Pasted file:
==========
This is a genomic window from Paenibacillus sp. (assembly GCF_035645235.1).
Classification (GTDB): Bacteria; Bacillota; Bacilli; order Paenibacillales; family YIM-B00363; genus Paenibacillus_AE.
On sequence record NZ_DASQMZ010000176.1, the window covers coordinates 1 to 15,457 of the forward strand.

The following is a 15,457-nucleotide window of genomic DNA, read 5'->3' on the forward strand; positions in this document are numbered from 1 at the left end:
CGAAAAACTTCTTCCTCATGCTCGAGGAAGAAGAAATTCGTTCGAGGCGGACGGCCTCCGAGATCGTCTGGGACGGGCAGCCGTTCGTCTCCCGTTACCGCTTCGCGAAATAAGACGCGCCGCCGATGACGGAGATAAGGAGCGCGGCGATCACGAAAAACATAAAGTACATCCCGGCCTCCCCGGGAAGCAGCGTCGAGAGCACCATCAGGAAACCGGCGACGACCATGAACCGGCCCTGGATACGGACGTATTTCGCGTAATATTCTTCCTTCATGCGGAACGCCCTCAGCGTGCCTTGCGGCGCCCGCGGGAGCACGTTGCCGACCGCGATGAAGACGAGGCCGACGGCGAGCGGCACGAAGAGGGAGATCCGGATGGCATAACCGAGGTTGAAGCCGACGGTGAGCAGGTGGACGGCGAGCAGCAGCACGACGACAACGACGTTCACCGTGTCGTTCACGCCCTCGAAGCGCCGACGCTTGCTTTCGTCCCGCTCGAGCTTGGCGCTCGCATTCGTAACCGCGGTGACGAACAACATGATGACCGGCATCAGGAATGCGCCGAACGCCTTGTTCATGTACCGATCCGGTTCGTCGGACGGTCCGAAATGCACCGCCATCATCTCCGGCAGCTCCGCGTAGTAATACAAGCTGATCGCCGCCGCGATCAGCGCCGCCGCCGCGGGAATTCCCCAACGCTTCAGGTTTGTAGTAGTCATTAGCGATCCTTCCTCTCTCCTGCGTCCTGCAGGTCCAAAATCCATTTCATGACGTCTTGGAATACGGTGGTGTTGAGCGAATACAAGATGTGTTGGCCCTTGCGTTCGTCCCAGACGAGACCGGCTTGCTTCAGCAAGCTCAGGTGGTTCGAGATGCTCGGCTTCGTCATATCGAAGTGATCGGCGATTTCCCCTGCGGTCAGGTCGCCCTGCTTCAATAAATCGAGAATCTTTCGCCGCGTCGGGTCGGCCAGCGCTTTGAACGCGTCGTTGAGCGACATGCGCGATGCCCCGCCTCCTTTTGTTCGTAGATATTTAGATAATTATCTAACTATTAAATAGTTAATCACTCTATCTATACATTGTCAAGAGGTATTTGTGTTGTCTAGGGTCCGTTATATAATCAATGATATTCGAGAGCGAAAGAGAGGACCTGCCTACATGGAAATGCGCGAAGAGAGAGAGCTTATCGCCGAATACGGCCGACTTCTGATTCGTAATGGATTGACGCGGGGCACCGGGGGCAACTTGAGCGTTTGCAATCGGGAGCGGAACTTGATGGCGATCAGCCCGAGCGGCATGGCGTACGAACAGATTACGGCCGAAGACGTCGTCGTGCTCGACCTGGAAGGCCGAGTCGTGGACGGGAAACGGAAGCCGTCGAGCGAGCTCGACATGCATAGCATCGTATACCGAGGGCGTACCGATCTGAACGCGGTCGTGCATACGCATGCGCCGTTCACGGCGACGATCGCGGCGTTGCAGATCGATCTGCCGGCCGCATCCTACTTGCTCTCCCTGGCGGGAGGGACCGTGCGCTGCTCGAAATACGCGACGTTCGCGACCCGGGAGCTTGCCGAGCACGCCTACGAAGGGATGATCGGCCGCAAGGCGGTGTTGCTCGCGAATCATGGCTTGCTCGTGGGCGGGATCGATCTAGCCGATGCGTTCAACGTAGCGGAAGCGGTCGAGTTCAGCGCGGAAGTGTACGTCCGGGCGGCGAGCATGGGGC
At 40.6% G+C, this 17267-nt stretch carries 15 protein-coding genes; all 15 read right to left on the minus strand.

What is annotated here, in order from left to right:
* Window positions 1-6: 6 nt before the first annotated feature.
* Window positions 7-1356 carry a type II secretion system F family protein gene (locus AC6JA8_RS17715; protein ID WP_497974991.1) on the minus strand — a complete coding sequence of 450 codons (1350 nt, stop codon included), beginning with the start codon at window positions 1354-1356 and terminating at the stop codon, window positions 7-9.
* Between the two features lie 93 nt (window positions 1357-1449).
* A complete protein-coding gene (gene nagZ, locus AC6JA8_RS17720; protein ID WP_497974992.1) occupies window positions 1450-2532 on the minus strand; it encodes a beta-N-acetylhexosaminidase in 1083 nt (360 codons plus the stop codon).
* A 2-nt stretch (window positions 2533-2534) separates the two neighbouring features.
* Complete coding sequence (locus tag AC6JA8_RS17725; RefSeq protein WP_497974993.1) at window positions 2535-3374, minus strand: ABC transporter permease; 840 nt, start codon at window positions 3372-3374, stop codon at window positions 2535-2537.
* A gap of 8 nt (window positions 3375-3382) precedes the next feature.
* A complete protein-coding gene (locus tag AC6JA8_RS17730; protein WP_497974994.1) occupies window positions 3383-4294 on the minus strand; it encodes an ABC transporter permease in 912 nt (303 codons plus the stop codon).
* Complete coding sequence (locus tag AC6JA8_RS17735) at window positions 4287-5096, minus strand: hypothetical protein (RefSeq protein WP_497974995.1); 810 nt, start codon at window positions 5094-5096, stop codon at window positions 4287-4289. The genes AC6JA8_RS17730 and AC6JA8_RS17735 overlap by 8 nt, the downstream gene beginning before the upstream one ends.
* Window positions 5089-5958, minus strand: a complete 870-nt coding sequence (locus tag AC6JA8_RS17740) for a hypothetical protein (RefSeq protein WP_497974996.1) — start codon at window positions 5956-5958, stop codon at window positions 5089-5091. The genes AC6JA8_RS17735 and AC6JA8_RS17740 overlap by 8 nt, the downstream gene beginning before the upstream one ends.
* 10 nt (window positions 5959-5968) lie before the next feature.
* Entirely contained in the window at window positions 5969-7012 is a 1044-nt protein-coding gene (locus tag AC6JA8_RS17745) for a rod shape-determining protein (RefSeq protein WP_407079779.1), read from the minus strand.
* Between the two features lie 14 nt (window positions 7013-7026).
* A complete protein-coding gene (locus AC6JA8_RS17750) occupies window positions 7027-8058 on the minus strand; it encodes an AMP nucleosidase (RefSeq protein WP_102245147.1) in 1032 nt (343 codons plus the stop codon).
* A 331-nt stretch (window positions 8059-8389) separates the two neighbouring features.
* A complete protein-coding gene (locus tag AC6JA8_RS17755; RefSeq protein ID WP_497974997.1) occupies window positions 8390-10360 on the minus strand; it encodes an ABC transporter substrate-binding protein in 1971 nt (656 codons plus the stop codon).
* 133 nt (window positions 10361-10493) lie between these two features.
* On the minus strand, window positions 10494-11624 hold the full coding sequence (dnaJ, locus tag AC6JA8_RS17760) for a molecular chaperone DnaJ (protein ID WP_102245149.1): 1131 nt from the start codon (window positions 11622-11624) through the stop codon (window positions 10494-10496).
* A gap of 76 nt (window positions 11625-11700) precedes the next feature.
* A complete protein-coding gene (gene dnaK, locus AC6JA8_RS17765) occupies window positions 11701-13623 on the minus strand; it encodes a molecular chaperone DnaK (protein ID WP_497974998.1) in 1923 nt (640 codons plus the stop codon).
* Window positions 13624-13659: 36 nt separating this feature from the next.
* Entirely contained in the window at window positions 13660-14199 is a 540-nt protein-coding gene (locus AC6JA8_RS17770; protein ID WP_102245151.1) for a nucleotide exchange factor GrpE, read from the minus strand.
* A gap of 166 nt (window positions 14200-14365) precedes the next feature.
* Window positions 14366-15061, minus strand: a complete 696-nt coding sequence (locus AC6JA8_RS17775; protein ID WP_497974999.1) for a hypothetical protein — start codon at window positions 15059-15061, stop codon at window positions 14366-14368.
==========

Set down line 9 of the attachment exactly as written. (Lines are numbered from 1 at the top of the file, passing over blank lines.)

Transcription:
* Window positions 7-1356 carry a type II secretion system F family protein gene (locus AC6JA8_RS17715; protein ID WP_497974991.1) on the minus strand — a complete coding sequence of 450 codons (1350 nt, stop codon included), beginning with the start codon at window positions 1354-1356 and terminating at the stop codon, window positions 7-9.